The Most Transparent Presidency in History: Q&A With Mike Allen, Co-founder of Axios

Mike Allan

Mike Allen, “The Man the White House Wakes Up To” and co-founder of Axios, says we’re living through history. Find out why Sept. 9 during a discussion featuring Allen and visiting Vann Professor of Ethics in Society Bill Kristol.

Fourteen months before Election Day 2020, Mike Allen, co-founder of Axios, will join Bill Kristol, former White House advisor and visiting Vann Professor of Ethics in Society, as they scope out the campaign ahead and let you decide whether to avert your eyes. 

Allen doubles as plugged-in Washington reporter and media innovator. He, first, co-founded Politico and turned his daily Politico Playbook newsletter into such an essential diet during the Obama administration that the New York Times Magazine put him on the cover as “The Man the White House Wakes Up To.” 

He helped change the pace and tone of Washington coverage and, then, disrupted the landscape again as a co-founder of Axios—a news site built on punchy, highly readable stories and bombshell scoops. Allen still edits the daily Axios AM newsletter and regularly appears on TV news shows.

Davidson will host the event, “It Only Gets Worse From Here;” tickets are free but required. They can be picked up from the Davidson College Ticket Office or they can be reserved online.

Our description for the event is quite down-hearted. Is covering this administration frustrating or dispiriting?
I see it as the opportunity of a lifetime. Usually when you're living through history, you only know it in retrospect, but this is that rare time when everyone knows, in real time, that people will be talking about Trump a hundred years from now, a thousand years from now. So, the opportunity and the challenge for us is how do we capture that for historians? How do we make it real for people now? How do we illuminate, explain it, help people understand what they're living through?

In the current algorithm-driven media environment—where people are more likely to encounter ideas they already agree with—does it seem impossible to get through?
No, because I think the opportunity is to help people understand what's happening. So many people who are against Trump cannot believe still that he was elected, can't believe he stayed, can't believe that he keeps his base, can't believe he escapes jam after jam, as if he were a cartoon hero. So, it's a great challenge and a great opportunity to try to explain that and help people understand how he thinks about the office.

A big way that he thinks about it is as a showman, as a TV show. He thinks of the White House as the greatest set on Earth. He thinks of the base as the audience, and that's why his crowd sizes are his ratings, why he's so obsessed with them. All of that is part of him getting a lock on his base, as if he were a wrestler or a star or anyone that's going to get people coming back to hear the hits.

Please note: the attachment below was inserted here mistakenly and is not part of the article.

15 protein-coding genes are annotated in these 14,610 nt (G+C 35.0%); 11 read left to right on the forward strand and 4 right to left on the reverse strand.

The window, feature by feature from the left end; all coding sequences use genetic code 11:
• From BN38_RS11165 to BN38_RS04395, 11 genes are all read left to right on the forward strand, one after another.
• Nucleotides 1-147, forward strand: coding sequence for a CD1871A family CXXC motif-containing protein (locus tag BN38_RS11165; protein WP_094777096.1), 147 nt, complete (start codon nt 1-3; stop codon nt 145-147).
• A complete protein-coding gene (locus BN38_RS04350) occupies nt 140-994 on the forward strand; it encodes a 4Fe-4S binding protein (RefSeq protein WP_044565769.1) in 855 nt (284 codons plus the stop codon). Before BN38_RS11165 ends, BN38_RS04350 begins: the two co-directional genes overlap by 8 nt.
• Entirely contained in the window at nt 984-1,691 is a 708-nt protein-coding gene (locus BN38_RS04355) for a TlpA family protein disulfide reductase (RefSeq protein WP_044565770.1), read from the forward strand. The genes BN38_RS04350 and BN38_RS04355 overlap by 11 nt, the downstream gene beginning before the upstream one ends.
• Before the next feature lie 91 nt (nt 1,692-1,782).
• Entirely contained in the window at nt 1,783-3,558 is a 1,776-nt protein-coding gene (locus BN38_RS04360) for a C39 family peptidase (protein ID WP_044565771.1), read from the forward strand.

President Trump took a direct slap at Axios, tweeting: “Whatever that is.” How does that affect what you do?
It was great for us because it was a story that was very solidly nailed down. Trump, apparently, has been talking for some time about the idea of nuking hurricanes. It was coming up in more than one meeting. Our reporter, Jonathan Swan, talks to somebody who was in the room and there was an actual National Security Council memo and the White House didn't dispute it. We're lucky it was a very solid story, so we can enjoy the attention. He is building our brand. It's a story that he well knows is true.

What do you see changing in the year between now and the election, or does it just get more bizarre?
Oh, sure, things will change, like when he has an opponent. That will really change both the conversation and his behavior. He loves having a foil. He loves having a victim. It may not turn out the way that he thinks it's going to, but when there's one person running against him, that'll make a difference in the polling. It'll make a difference in the coverage. It'll make a difference in how he's governing the country.

Is this administration uniquely challenging to cover due to its anti-media posturing? Or is that offset by the leaks?
Oh, everybody leaks. The thing about Trump is, he doesn't even mind it. As long as he remains the star of the show, he's totally fine with it. He's a bit of a leak himself. He either leaks directly or he leaks by talking to people on the outside who then yap to us. So, this is a great White House to cover, not only because there are so many people who are off of the reservation, but also because of Twitter, we know what he's thinking in real time. We know more about this administration right now than past administrations even after the biographies and the history books came out.

Has he changed the presidency forever?
He's just made it a much more theatrical enterprise where people are just used to hearing from the person in real time. You're never going to be able to run a Rose Garden campaign again. People are going to demand authentic, real-time communication from their leaders. I think that we're going to see the effects of that in statewide campaigns and city campaigns and global campaigns. It's a basic change in what people expect from their leaders.

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Published

  • September 4, 2019

Category

  • Political Science
  • News Headlines

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